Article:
David Hume’s emphasis on tangible empirical evidence overlooks the nature of consciousness itself. In overlooking the central functioning of consciousness, as in the nature of consciousness itself and not just what it is conscious of, is to simply have objective knowledge of consciousness and its contents. Consciousness in not turning toward itself but toward knowledge about itself does not see how knowledge, along with other objects of perception, manifest from its own field (Dogen 1995). The field of consciousness remains in the background when the contents of consciousness are in the forefront of concern. As a creative source of all manifestations, this immeasurable pervasive intelligence has the capacity to generate and embrace all entities within itself but is not an entity in and of itself (Abe 1991; Bracken 1995; Suzuki 1907). Since it does not exist as the specificity of things, it cannot be discerned by modes of discrete measurement.
The activity of will is not truly free when it does not recognize consciousness unto itself and operate solely within the foreground of consciousness. As Marguerite Porete articulates in her “The Mirror of Simple Souls”, the soul’s will is enslaved when its concern is limited to and shaped by the surface contents of subjective experience (Porete 1993). Authentic activity of being is possible only if conscious perception has an inherent capacity to transcend the established connections of the mind such that it does not merely re-act past impressions.
The arising of spontaneous motivation and creativity is still possible but within a limited range if they are a result of the permutations of preexisting patterns of the mind still restricted within biological and psychological boundaries. Freshness of perception and action cannot be fully actualized if they are merely regenerated from preexisting conditions. In investigating the reality of material and dualistic views, which do not take into consideration anything beyond what the sense faculties can detect, is to extend the range of perception to include the tangibility of consciousness as the basis from which can tangible things arise.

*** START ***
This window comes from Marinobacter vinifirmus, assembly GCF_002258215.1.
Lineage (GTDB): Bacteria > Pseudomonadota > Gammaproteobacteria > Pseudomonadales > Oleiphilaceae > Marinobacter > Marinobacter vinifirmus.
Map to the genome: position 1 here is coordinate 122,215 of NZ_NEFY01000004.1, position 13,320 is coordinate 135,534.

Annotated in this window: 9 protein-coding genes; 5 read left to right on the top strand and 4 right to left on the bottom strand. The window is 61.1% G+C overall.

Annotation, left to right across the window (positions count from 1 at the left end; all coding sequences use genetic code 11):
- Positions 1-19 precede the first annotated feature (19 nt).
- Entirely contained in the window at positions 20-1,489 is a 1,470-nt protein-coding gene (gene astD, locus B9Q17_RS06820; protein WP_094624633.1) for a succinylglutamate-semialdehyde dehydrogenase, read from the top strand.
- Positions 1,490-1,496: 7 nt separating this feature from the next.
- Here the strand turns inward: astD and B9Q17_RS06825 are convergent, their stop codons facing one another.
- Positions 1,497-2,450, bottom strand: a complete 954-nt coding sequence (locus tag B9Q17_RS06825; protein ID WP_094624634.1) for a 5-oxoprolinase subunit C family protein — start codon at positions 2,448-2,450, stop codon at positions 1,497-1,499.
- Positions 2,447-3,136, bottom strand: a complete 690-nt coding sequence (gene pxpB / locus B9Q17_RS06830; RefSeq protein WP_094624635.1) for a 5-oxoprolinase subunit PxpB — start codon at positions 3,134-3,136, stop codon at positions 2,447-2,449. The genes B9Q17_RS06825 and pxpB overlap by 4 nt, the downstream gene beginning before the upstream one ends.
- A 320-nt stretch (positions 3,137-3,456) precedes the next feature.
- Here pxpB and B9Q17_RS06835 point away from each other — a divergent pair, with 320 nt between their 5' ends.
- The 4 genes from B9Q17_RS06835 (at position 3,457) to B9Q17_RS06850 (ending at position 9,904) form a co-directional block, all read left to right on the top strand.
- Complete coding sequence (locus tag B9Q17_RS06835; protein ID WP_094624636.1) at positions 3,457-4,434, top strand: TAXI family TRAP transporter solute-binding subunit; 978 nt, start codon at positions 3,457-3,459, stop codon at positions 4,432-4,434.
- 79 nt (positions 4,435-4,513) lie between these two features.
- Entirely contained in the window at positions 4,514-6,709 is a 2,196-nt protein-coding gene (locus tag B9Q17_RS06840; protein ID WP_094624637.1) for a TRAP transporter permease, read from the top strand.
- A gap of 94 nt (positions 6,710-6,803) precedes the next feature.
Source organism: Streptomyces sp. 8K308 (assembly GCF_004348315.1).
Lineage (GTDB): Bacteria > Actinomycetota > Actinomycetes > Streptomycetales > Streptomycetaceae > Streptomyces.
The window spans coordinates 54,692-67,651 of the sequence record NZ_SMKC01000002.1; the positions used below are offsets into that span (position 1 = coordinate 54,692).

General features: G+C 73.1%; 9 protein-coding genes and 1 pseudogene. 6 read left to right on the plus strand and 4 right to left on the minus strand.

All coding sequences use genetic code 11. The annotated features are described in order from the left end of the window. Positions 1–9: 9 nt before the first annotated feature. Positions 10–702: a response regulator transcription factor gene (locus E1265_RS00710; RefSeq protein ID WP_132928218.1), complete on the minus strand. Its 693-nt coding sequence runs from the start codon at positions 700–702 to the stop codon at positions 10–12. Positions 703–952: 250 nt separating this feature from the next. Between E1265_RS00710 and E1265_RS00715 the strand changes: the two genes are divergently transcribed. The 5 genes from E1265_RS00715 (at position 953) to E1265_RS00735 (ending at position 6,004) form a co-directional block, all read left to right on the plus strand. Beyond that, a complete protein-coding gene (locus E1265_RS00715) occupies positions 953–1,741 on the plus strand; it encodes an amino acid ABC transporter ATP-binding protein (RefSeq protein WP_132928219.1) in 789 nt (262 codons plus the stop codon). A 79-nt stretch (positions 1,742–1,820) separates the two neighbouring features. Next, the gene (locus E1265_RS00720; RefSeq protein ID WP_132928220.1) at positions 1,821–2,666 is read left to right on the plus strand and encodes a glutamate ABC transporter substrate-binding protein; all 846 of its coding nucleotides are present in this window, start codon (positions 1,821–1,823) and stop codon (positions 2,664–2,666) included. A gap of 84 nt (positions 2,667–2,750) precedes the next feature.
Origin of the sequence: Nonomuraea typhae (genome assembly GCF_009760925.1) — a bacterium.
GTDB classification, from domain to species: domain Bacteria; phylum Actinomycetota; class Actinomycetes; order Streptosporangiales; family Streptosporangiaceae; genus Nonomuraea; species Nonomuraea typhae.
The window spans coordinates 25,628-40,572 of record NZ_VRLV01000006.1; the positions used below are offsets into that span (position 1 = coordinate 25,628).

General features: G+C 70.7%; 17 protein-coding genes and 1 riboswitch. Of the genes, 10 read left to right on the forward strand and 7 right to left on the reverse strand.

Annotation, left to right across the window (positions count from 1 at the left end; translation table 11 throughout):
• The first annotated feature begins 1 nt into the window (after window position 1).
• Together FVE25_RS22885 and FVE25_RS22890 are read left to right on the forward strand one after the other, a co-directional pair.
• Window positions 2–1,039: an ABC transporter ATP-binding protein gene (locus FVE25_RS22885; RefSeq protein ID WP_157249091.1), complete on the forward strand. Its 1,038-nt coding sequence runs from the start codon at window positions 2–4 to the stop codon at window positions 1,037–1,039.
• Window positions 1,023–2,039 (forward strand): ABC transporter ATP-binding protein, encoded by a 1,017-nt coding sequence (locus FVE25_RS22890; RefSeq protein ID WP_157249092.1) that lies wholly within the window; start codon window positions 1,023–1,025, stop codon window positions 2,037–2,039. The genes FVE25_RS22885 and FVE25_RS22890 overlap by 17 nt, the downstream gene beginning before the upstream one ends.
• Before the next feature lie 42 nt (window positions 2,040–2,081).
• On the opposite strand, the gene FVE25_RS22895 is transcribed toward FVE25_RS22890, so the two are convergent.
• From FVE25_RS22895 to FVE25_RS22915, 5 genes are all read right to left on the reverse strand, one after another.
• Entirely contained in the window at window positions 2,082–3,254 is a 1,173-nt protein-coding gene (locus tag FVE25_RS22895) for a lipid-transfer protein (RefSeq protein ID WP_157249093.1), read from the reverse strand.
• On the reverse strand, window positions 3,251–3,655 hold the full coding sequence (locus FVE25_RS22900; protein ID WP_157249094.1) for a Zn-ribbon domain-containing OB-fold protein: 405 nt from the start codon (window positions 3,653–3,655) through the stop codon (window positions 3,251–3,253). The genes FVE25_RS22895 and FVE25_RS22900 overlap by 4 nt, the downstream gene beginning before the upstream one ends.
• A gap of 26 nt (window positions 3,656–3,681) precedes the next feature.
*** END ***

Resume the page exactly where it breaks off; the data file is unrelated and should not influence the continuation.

In nonduality, the nature of non-conceptual recognition of the foundation of being is not the same as having objective knowledge of an otherness distant in time and place. Knowing in this form is to embody what is disclosed, and disclosing still, as and in itself (Dogen 1995). Purity of consciousness (in Ch’an/Zen Buddhism) or nakedness of the soul’s ground (in Christian mysticiam) does not lie in isolation from or eradication of forms of the world but in the penetration of them, which is to embody the underlying source from which they arise (Dogen 1995; Sells 1994).
Within Christian mysticism, Meister Eckhart, whose writings were influenced by beguine ideas, show a central concern for a direct experience of the ground of the mind from which all things arise, and not merely have objective knowledge of it (Bracken 1995). In having objective knowledge, there is a separation in being; the place of knowledge is distant from the place of the known. He points to an inherent grounding principle of the human mind as a capacity that can be embodied, transcending physical and conceptual boundaries (Sells, 1994). The ground of the mind, a bare receptive capacity through which finite existence can participate in commonality and equality with divine being, is where direct embodiment of the fullness of reality is possible.
In the various ways mystical traditions attempt to speak the unspeakable, conventional language is transformed. Language in ordinary usage points to and defines a circumscribed location of a knowing subject who is separate from its object of knowledge in temporal and spatial terms. Its orientation, however, is broadened in order to indicate both the relationships between objects as well as between locality and pervasiveness. The use of apophatic language to negate spatial and temporal limitations and dialectically synthesize opposing and exclusive categories is not to deny finite existence, but to affirm their fullness by expanding the range of consciousness to encompass their unitive ground of being (Abe 1991; Sells 1994).
This formless, yet not nothing, source of all forms can neither be detected by the sense faculties nor thought about because it is not a specific, differentiated “it”. Sensory experience, concepts, and rational thought primarily function to detect surface boundaries and differences and to construct corresponding systems of knowledge by the linear accumulation of conceptual components. Since this underlying principle is inherently not an object, it cannot be perceived and experienced in the same way as physical things.